1 Samuel 16:13a (NIV)
So Samuel took the horn of oil and anointed him in the presence of his brothers, and from that day on the Spirit of the Lord came powerfully upon David.
Discovering the work of the Holy Spirit throughout the Old Testament is a delightful process of scanning the Scriptures for the active presence of God. Like seeing vapor trails in the sky that show an airplane has passed that way, we can scan the sky of the Scriptures for signs of the Spirit’s activity—moving back and forth through covenant history as we do.
In 1 Samuel 16, we meet David. David is first introduced to us as a shepherd, the youngest son of his father, Jesse (v. 12). We later discover that David is also a musician, singer, songwriter, and brave warrior (he is skilled with artillery, the proper category for the sling and the stones he used). He has been known to hang around sheep for extended periods of time, and to kill attacking lions and bears on an as-needed basis (1 Sam. 17:34-36). He’ll take down the giant Goliath eventually, but that’s not where our reflection is pointed today.
David’s primary, Spirit-inviting character trait is seen at various points in his extremely up and down journey to wholeness and faithfulness. It’s a trait that garners him the favor of the Lord throughout his lifetime. That trait is humility.
In 1 Samuel 16, the prophet Samuel shows up at Jesse’s house after the Lord has rejected Saul as king. The Lord tells Samuel that it is one of Jesse’s sons who will take his place. But when Samuel becomes impressed with a few of the young brothers standing before him, God famously says, “The Lord does not look at the things people look at. People look at the outward appearance, but the Lord looks at the heart” (v. 7b).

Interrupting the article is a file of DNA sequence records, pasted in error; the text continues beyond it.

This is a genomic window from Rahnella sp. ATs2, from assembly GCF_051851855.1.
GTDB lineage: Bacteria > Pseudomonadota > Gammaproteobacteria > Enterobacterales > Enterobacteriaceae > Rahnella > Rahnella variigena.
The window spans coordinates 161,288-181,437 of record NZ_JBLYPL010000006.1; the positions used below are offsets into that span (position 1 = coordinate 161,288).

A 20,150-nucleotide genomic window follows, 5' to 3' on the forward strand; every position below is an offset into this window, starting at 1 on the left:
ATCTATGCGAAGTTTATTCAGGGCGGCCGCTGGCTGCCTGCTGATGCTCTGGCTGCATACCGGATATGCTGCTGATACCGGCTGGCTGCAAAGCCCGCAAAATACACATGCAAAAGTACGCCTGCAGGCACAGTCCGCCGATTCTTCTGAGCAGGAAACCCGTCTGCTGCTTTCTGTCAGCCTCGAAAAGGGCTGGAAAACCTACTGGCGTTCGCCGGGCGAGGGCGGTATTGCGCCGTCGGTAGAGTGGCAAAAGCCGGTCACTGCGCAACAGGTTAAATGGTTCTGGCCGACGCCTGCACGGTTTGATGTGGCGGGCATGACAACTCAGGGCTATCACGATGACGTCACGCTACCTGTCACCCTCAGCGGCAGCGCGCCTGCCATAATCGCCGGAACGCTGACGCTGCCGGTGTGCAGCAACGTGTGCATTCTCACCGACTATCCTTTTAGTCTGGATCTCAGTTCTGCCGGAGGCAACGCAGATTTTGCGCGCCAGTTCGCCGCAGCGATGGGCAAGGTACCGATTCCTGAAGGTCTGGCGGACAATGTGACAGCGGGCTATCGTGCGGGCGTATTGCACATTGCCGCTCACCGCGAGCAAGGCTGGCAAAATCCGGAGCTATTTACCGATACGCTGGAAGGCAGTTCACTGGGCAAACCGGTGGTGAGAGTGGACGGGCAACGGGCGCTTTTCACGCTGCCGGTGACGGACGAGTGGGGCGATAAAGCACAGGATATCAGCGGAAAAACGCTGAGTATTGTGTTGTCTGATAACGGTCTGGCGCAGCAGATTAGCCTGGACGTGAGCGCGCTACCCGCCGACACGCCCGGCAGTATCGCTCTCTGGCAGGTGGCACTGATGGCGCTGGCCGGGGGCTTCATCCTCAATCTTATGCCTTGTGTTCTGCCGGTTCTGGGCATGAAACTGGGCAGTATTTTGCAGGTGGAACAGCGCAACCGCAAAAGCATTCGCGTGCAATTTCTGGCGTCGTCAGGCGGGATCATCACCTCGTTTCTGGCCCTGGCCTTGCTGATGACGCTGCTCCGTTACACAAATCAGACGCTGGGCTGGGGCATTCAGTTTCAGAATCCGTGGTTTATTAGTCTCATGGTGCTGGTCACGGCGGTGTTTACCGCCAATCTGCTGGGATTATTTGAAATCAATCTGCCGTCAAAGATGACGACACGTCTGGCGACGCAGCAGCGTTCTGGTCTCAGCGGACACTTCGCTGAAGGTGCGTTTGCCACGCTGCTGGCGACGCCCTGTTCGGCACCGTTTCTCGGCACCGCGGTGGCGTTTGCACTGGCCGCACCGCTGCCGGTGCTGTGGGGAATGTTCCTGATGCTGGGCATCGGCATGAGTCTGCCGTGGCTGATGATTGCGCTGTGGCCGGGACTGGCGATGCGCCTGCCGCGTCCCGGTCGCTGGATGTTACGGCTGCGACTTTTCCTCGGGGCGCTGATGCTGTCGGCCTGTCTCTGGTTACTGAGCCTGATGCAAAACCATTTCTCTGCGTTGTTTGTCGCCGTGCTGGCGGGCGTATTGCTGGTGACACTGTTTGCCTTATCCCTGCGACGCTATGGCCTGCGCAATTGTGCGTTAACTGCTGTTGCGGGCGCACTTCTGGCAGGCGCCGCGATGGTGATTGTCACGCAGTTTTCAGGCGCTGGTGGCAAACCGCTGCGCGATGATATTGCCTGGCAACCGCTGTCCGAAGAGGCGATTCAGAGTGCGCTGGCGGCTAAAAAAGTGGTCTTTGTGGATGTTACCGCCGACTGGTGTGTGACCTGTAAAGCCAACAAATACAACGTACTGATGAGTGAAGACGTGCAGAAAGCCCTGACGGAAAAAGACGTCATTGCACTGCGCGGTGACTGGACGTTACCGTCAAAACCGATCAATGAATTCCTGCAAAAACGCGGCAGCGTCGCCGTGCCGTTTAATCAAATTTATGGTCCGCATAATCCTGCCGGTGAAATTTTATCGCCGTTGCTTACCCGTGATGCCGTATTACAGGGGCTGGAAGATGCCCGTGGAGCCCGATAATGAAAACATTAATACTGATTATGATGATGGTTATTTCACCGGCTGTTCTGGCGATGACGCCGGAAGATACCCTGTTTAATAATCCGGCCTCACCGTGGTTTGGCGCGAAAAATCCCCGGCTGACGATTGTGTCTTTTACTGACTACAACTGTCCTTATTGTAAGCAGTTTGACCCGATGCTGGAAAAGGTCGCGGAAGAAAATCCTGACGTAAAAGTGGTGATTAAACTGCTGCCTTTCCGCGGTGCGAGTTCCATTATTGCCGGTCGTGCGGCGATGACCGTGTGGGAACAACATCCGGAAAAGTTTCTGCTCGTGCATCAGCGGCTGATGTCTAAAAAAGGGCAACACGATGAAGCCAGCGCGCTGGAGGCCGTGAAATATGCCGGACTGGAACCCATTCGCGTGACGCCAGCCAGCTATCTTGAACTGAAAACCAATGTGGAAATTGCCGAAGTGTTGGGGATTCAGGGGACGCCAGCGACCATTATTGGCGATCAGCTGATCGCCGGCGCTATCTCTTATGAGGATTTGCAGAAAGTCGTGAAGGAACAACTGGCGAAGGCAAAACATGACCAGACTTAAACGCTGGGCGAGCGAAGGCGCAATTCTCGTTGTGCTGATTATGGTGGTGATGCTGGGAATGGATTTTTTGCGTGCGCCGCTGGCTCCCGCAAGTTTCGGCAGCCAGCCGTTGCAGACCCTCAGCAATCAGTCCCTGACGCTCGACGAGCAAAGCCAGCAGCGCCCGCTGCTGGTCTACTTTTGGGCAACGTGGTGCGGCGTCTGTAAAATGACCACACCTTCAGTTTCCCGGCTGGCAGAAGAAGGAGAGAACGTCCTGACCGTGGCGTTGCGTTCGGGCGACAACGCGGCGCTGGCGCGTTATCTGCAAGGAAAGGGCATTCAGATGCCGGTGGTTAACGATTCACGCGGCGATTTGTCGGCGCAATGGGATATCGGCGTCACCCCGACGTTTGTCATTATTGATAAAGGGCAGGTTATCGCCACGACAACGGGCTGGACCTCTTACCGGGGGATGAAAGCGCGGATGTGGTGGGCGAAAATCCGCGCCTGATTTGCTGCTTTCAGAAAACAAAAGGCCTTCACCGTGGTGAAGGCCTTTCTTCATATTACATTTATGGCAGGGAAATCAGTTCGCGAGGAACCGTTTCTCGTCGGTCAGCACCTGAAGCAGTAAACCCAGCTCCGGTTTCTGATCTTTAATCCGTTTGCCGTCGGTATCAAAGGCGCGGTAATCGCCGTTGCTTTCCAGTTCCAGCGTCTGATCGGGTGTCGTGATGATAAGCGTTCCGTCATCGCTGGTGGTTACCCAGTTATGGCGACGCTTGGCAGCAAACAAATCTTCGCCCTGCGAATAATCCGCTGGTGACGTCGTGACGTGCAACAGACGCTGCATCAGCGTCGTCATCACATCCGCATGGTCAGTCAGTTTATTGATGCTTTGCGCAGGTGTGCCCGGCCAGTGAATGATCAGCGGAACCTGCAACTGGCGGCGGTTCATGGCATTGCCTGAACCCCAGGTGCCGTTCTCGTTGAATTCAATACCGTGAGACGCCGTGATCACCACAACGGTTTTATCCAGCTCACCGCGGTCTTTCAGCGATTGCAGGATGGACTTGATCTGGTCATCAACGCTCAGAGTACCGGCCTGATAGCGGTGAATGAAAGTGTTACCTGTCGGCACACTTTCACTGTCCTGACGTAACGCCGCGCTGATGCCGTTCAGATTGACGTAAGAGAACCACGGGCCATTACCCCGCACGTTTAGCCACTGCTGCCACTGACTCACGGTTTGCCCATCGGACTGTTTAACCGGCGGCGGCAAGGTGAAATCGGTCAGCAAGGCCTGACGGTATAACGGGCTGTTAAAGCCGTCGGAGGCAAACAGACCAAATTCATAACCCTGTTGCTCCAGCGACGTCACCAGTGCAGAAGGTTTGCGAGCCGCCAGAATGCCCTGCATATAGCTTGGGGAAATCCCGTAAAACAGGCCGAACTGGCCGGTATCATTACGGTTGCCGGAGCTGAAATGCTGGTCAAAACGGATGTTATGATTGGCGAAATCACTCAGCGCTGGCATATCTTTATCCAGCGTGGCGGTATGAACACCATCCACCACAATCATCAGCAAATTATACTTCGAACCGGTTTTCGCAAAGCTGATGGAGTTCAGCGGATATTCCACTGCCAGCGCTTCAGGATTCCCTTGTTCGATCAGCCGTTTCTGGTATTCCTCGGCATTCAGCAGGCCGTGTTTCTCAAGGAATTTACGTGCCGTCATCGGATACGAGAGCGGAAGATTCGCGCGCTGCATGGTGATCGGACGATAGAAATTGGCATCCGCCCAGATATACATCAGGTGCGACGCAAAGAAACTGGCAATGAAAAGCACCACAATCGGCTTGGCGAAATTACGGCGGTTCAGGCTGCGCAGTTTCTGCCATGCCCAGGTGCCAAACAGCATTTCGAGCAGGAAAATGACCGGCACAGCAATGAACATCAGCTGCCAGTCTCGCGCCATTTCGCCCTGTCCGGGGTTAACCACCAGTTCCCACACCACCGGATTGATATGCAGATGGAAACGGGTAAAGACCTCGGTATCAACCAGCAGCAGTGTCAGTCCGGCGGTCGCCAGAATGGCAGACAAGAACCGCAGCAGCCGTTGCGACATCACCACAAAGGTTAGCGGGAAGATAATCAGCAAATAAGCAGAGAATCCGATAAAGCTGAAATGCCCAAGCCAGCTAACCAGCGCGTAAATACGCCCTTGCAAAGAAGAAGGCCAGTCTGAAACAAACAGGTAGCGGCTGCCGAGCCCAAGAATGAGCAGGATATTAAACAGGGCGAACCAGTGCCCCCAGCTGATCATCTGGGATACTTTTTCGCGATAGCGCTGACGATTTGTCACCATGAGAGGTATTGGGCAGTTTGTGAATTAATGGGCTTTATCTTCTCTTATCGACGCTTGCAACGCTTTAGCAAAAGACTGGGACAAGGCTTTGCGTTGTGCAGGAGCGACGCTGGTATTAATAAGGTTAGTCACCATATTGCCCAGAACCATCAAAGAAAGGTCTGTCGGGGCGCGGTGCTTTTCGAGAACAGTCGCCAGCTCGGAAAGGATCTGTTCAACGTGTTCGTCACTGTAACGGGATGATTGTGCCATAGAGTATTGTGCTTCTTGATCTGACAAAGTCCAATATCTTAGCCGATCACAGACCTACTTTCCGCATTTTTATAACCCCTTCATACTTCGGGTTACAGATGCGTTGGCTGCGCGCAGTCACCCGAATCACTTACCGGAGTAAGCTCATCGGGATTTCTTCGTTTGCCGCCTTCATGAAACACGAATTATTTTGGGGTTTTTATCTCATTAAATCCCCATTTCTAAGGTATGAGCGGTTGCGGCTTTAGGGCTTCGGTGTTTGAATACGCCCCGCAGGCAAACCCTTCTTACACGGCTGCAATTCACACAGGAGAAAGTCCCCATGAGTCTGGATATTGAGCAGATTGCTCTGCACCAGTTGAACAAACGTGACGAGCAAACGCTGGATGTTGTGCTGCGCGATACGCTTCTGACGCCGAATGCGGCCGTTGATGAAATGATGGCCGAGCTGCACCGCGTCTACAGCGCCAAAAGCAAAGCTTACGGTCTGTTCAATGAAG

The Lord looks at the heart. Let’s sit with that phrase for a moment.
David is called in from the field, and Samuel has found the Lord’s anointed king. As Samuel is anointing young David with a horn of oil (oil symbolizing the Spirit in the Bible, and the presence of the Spirit on a person), the Spirit “came powerfully” on the new king as the anointed one. The Hebrew word for “came powerfully” actually can convey the meaning that the Spirit rushed on David (ESV), forcefully and unequivocally, empowering him for the life of obedience that was ahead.
The Lord looks at the heart. The Spirit rushes on David. Could these two ideas be connected? The Bible is not shy about revealing to us on whom the Spirit likes to reside. Yes, the Holy Spirit comes forcefully on David for the task ahead of him. But could it also be that the Spirit is rushing on David because the Spirit is actually inclined toward David? Is David, before he even starts his kingly journey, a “man after God’s own heart” (Acts 13:22), with the kind of humility that recognizes who God is and who we are in his sight?
Humility is the character trait that opens David’s heart to the Spirit, and the Spirit’s heart to David. Humility will open up our relationship with the Spirit as well. The Spirit’s presence rushes toward humility; the Lord gives grace to the humble (James 4:6; Prov. 3:34) and draws near to those whose heart is fully his (2 Chron. 16:9a).
Humility welcomes the Holy Spirit.
Jesus, I receive your Holy Spirit. I want to live in the humility of Christ, not considering equality with you something to be grasped, but becoming a servant of all (Phil. 2:1-11). Come, Holy Spirit, teach me the ways of humility so I become a resting place for your presence. We pray in Jesus’ name, amen.
How have you experienced God giving grace to the humble? Did you see that humility in someone else’s life, or your own?
For the Awakening,
The connection between humility and the Spirit’s abiding presence in the heart of the believer is demonstrated in Jesus’s instructions concerning His call to discipleship. “Whoever wants to be my disciple must first deny themselves and take up their cross daily and follow me “(Luke 9:23). This self-emptying is the very essence of humility. This is something that I still struggle with daily.